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Truckin’ Thursdays: Carl Edwards, Ben Kennedy Highlight Memorable Kentucky Moments

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2003: Carl Edwards Scores 1st Career Win

Today, many NASCAR fans will remember Carl Edwards for various reasons, whether they were a longtime fan or completely caught off guard by his sudden exit from the sport. But in 2003, no one really knew who he was aside from maybe MB Motorsports, the team that gave him seven starts during the 2002 season, or Roush Fenway Racing, which signed Edwards to race for its now-defunct Gander Outdoors Truck Series effort after seeing those starts the previous year.

With three DNFs in his first six races with Roush, it took Edwards almost all the way until the mid-point of the season before he found victory lane. He led just 40 laps after starting fifth but did what became his signature backflip after he won. Edwards went on to win twice more that season before finishing eighth in the championship standings.

2013: John Wes Townley Slides but Saves It

John Wes Townley simply got loose and nearly spun just as Brad Keselowski pulled up alongside him. But instead of going all the way around, Townley simply straightened it out and kept on going. I’ll never understand why the caution flag flew other than the expectation that Townley would spin completely and end up hitting Keselowski. Instead, he was able to continue on to an 11th-place finish behind eventual winner Ty Dillon.

2015: Ben Kennedy Tangles With the Catchfence

Perhaps one of the scariest moments in Kentucky Speedway history came when Ben Kennedy took one heck of a ride along the catchfence. With just a handful of laps remaining, contact with Townley sent Kennedy’s truck up into the catchfence where it spun around and slid down the SAFER barrier before coming to rest on the track again. The extensive damage to the truck left people cringing, wondering whether Kennedy was severely injured. Kennedy managed to walk away from the incident, which happened just a week after Austin Dillon flew into the catchfence at Daytona International Speedway in the Monster Energy NASCAR Cup Series race.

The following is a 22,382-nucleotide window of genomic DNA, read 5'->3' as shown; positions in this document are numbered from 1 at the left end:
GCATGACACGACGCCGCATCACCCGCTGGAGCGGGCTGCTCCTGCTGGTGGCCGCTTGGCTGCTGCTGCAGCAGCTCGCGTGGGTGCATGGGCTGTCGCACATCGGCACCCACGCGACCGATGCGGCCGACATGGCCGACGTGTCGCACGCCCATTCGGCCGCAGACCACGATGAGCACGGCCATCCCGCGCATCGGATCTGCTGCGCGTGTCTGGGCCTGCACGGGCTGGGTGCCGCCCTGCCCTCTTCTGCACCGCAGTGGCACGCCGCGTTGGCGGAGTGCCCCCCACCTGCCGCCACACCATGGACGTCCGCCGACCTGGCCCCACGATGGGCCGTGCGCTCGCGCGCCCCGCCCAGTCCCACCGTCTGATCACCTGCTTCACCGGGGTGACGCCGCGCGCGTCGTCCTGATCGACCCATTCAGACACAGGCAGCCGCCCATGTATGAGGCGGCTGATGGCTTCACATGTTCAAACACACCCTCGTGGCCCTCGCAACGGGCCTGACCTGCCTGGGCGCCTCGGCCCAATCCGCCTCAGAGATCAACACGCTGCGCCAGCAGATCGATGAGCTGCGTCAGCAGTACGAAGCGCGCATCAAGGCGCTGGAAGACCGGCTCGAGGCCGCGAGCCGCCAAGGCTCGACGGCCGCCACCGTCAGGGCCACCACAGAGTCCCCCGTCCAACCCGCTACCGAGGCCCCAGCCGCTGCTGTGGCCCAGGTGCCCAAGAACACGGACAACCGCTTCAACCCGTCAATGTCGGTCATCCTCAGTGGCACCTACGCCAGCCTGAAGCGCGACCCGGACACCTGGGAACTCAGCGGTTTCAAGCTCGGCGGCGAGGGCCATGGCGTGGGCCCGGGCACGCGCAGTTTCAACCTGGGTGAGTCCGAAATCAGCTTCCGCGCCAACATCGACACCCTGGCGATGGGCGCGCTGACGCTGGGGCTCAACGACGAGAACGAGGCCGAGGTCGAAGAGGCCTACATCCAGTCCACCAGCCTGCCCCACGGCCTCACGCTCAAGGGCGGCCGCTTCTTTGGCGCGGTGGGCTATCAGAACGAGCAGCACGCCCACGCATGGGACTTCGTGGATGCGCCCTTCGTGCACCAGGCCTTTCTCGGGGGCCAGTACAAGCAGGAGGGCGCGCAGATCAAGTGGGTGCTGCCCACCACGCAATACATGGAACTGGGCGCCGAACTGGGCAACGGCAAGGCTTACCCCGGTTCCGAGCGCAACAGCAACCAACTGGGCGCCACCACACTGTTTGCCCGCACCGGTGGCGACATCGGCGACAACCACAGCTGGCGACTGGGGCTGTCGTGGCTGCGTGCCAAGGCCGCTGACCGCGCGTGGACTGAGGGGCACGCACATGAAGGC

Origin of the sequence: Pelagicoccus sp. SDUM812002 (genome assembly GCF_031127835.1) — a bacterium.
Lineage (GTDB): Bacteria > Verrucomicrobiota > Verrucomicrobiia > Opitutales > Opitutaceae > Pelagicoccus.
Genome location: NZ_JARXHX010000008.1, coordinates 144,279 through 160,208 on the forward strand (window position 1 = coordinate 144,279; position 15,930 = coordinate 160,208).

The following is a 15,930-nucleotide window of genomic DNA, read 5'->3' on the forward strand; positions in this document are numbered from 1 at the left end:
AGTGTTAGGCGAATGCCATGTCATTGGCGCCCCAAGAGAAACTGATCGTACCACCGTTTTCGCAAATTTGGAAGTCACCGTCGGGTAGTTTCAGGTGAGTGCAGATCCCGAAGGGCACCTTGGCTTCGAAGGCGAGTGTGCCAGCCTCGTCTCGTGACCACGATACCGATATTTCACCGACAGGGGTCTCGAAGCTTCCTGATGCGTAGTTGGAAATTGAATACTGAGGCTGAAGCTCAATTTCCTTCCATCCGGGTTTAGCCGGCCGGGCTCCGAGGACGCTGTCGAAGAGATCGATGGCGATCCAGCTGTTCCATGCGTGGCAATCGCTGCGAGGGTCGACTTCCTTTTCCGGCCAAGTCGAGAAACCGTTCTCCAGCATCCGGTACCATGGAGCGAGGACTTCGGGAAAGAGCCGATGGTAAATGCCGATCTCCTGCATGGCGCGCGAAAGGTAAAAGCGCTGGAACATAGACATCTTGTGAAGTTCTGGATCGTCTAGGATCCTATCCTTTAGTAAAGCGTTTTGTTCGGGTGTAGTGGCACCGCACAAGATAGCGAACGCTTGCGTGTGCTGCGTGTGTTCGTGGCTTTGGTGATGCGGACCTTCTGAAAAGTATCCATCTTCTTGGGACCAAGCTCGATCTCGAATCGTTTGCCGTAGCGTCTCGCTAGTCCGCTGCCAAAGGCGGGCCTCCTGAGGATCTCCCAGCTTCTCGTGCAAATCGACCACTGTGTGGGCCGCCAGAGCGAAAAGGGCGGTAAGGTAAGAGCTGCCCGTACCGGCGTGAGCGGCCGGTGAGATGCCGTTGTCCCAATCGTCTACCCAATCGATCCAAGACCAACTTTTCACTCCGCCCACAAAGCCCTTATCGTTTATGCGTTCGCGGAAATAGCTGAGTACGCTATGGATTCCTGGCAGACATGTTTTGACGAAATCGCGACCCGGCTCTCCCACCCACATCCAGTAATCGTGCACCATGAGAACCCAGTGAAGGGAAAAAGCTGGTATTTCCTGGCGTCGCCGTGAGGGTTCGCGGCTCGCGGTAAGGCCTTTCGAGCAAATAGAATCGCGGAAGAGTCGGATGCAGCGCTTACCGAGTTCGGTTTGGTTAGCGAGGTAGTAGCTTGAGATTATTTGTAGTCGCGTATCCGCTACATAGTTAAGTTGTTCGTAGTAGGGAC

The resulting damage forced the race to be called five laps shy of its full distance. Repairs to the catchfence could have taken as much as two hours, and NASCAR opted to cut it short, allowing track officials an ample amount of time to complete the repairs before the Xfinity and Cup series races that weekend. Matt Crafton walked away with his fourth of six wins that season but still came up shy in the championship hunt to champion Erik Jones and runner-up Tyler Reddick.

2016: William Byron Scores Record-Tying 4th Win of the Season

During the 2016 season, William Byron and crew chief Rudy Fugle seemed unstoppable. After scoring their first career victory at Kansas Speedway in May, finishes of 11th and 10th at Dover International Speedway and Charlotte Motor Speedway, respectively, gave way to three wins in four races, including the one at Kentucky. Byron’s fourth victory of the season put him in a tie with Kurt Busch for most wins by a rookie in the Truck Series The win was also the 51st for Kyle Busch Motorsports, which surpassed Roush as the winningest Truck Series team that night. In all likelihood, Byron, who went on to win a total of seven races that season, probably would have won the championship if not for a blown engine at ISM Raceway in the race that set the Championship 4.

2017: Christopher Bell Outduels Brandon Jones

For the final 20 laps of this race, Brandon Jones had the faster truck of the two, but Christopher Bell drove an absolutely flawless stretch on his way to the checkered flag. Jones got loose with about 10 laps remaining and had to spend his time catching up again instead of fighting for the lead and the win. But perhaps what’s more impressive is earlier in the race, Bell got sandwiched in the middle of a three-wide battle with Jones and Austin Cindric. After avoiding damage during that spin, he had the entire race to make up the lost ground en route to victory lane.

Truckin’ Tidbits:

  • Jeb Burton makes his return to the Truck Series this weekend. He’ll pilot the No. 44 Chevrolet for Niece Motorsports with backing from State Water Heaters and Alsco.

  • Jordan Anderson enters Kentucky Speedway with a new crew chief. Wally Rogers posted on Twitter earlier in the week that he had joined the team. Anderson confirmed via text message that Kevin Eagle, who had previously served as crew chief, has moved on to Niece Motorsports. Rogers, who has served as a crew chief in all three of NASCAR’s top series and has wins in the Xfinity and Truck series, will now sit atop the pit box for Anderson.

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About Beth Lunkenheimer

Beth Lunkenheimer
Content Director Beth heads up management of our 30-person staff, acting as Tom’s main assistant with technology and personnel while working as Frontstretch’s Truck Series expert. The author of Truckin’ Thursdays and the coordinator of the site’s pre and post-race coverage, she also runs a periodic charity column that spotlights when NASCAR gives back. A childhood transplant to Texas, Beth is a 13-year writing veteran who has contributed content to BRANDT and Athlon Sports, among other outlets.

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